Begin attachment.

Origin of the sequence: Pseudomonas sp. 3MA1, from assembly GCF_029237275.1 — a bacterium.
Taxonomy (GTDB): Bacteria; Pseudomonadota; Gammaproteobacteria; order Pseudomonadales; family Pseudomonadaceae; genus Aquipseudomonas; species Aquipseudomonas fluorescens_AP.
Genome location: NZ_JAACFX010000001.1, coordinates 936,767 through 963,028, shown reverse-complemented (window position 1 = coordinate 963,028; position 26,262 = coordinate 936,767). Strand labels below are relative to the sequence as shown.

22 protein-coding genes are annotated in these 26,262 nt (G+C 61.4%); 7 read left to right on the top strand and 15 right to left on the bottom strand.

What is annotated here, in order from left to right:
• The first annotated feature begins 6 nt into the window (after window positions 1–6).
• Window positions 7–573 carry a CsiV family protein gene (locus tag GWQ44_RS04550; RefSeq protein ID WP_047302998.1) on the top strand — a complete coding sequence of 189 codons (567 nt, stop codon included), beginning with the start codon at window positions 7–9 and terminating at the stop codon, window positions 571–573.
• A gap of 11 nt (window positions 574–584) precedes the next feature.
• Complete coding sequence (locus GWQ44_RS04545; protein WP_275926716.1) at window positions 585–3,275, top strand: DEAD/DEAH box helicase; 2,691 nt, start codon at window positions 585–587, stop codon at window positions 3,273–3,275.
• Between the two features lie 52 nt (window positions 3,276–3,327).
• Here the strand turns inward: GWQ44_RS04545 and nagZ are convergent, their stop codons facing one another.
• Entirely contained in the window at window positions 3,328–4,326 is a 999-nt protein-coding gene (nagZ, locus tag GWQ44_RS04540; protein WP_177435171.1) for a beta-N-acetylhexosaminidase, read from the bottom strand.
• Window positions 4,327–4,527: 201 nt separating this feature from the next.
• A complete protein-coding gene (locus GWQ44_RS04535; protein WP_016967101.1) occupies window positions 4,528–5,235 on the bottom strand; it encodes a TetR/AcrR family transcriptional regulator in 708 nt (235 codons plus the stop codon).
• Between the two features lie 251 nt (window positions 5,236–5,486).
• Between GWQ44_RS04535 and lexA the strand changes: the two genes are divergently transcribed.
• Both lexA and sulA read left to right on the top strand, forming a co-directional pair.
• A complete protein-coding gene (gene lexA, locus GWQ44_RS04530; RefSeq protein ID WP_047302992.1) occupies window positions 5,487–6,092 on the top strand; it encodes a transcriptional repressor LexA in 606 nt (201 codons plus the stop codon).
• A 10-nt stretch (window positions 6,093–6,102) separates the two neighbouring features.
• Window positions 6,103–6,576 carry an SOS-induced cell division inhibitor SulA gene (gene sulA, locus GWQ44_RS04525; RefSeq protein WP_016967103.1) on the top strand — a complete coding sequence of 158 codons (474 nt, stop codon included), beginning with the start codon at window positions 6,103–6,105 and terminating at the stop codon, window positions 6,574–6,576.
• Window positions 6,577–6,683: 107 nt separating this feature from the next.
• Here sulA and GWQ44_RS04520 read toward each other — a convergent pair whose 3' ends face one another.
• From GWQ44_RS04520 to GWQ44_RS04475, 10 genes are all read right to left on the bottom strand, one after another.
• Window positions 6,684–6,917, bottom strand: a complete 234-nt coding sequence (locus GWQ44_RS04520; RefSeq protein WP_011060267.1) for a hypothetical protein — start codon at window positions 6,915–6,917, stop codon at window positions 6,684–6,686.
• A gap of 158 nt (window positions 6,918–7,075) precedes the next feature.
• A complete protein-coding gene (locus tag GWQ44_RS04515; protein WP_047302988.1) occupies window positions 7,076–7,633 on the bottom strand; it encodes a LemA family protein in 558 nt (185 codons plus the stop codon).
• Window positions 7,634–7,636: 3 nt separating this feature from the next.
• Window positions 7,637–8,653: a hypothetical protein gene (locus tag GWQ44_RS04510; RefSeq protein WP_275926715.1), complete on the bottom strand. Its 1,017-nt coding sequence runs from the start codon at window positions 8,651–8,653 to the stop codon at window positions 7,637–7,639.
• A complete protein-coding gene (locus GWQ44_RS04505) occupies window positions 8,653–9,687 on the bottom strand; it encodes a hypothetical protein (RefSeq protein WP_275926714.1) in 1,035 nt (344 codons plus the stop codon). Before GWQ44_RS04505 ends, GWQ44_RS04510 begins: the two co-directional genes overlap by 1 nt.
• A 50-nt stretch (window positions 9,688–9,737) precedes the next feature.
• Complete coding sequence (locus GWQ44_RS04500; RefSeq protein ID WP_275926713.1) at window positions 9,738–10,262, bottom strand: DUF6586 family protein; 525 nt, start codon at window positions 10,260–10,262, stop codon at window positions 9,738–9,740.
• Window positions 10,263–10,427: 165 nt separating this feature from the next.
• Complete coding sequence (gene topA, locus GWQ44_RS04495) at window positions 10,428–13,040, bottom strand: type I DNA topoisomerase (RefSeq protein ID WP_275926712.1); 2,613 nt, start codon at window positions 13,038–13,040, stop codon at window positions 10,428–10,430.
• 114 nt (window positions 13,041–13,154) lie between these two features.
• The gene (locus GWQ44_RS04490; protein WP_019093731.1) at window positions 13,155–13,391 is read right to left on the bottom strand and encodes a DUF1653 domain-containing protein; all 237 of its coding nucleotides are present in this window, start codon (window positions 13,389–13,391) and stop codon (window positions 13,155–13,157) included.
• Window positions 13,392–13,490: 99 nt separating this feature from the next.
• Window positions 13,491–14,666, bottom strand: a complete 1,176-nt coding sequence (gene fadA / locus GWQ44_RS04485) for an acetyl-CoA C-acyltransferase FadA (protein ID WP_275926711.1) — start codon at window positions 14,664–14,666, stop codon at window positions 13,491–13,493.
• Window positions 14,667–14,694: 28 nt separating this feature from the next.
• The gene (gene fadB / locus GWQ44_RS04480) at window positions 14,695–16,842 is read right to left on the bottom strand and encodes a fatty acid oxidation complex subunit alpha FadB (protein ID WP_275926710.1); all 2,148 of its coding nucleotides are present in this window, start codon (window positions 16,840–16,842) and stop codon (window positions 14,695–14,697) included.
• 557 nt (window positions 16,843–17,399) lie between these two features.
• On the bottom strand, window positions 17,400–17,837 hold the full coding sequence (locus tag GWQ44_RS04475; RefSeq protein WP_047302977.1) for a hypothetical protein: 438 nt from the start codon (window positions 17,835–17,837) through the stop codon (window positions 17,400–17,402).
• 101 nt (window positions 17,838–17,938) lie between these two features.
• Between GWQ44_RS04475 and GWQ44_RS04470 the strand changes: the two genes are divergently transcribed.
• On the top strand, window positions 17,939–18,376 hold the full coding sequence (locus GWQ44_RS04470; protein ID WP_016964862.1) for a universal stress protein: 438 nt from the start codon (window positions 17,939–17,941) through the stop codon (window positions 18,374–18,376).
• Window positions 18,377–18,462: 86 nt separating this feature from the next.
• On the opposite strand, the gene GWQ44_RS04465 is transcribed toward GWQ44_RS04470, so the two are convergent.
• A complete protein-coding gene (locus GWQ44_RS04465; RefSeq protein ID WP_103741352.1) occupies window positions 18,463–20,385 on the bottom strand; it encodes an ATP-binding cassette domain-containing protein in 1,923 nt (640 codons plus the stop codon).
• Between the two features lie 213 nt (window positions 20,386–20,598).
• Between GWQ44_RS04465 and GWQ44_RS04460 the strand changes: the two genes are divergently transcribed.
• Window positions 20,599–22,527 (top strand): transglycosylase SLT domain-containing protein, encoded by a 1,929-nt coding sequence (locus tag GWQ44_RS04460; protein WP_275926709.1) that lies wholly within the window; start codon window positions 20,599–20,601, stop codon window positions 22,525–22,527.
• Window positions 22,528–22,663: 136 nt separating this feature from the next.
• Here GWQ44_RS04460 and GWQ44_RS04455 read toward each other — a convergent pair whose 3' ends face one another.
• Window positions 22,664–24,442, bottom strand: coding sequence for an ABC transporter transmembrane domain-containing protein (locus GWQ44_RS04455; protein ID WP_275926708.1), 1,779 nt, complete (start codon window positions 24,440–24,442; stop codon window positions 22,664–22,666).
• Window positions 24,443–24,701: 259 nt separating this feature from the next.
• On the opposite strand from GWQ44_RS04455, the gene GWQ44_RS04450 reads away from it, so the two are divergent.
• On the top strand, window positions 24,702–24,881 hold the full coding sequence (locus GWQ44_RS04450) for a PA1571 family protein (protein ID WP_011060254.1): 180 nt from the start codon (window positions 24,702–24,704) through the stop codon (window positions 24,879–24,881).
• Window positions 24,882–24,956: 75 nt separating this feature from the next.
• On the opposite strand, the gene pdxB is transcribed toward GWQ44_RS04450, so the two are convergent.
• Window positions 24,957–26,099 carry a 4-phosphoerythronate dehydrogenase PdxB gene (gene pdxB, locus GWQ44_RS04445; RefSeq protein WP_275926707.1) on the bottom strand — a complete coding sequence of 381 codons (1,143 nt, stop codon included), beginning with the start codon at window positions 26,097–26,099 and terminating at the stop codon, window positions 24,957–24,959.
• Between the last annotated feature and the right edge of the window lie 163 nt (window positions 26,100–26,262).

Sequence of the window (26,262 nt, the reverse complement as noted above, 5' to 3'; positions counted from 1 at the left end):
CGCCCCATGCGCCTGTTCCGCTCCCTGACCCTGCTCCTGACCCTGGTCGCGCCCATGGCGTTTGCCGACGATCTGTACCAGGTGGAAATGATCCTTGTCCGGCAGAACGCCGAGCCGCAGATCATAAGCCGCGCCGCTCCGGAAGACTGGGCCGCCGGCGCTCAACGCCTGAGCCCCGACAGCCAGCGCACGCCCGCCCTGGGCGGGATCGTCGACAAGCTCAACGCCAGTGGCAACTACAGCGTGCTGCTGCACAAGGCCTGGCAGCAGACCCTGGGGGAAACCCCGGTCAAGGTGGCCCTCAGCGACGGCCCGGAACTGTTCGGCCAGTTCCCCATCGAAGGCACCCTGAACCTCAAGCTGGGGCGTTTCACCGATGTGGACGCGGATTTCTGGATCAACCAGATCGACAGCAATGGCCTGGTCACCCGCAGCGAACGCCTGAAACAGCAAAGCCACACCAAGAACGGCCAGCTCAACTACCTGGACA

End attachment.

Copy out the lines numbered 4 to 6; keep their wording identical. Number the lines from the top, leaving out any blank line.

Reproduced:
22 protein-coding genes are annotated in these 26,262 nt (G+C 61.4%); 7 read left to right on the top strand and 15 right to left on the bottom strand.

What is annotated here, in order from left to right:
• The first annotated feature begins 6 nt into the window (after window positions 1–6).